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Max Bloom: Perfume

Yuck guitarist Max Bloom recorded his debut solo album Perfume following a painful breakup and a move back into his family home after 10 years of independence. Bloom pivoted to a more intimate, downtempo sound with unadorned vocals, influenced by the likes of George Harrison and Harry Nilsson, following three blown-out indie rock albums with Yuck. The result is a contemplative record that pivots between sunny melancholia, tongue-in-cheek humor and good old-fashioned yearning, and Bloom’s perky guitar work lightens the mood. “I decided to call the album Perfume because of how powerful smell can be,” Bloom says. “For me anyway, smelling a familiar smell can send me back in time like no other sense can. And when I smelled a jumper she had left behind, it brought everything back again.” —Lizzie Manno

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Moses Sumney: græ

On part one of his double album græ, Moses Sumney embodied the graceful disregard for genre constraints. Much like his 2017 debut Aromanticism, Sumney blends R&B, jazz, gospel and rock with his velvety falsetto leading the charge, albeit a sensual and sensitive one. The first chapter of græ was a celebration of nonconformity, and a repudiation of any framework that seeks to marginalize or draw clear lines in the sand. Sumney’s sultry vocals were accompanied by cascading harp, synths, drum machines and horns, culminating in a regal, ribbon-like sway. The first 12 tracks were an emotional revelation—parsing the intricacies of intimacy, masculinity and structural hurdles in many forms—and as for the eight-track part two, we can only expect more candid confessions and free-spirited sounds. —Lizzie Manno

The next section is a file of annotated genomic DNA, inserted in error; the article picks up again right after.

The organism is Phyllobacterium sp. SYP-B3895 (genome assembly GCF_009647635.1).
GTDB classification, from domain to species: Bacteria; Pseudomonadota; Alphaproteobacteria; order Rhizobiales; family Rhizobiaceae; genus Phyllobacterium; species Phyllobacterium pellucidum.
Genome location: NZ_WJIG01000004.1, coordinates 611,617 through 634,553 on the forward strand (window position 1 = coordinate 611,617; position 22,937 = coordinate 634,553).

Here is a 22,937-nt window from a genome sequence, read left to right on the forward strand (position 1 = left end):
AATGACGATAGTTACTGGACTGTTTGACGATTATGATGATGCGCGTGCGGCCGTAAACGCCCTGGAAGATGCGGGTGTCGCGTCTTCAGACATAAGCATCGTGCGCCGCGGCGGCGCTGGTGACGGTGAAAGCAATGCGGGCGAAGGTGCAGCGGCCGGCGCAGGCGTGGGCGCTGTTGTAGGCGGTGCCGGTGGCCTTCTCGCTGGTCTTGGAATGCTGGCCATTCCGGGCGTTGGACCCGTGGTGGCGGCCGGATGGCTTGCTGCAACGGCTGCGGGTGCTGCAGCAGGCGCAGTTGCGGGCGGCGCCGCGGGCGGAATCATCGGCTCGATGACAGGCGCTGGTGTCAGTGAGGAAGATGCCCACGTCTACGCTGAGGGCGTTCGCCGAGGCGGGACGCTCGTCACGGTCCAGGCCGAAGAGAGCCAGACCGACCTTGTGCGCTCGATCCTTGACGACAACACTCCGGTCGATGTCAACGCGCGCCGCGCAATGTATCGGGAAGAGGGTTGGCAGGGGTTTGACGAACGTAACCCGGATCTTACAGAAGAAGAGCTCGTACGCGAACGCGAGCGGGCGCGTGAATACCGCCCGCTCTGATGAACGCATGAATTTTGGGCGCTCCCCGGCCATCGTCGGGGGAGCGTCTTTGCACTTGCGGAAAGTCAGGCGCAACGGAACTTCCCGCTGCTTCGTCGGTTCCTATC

Purchase here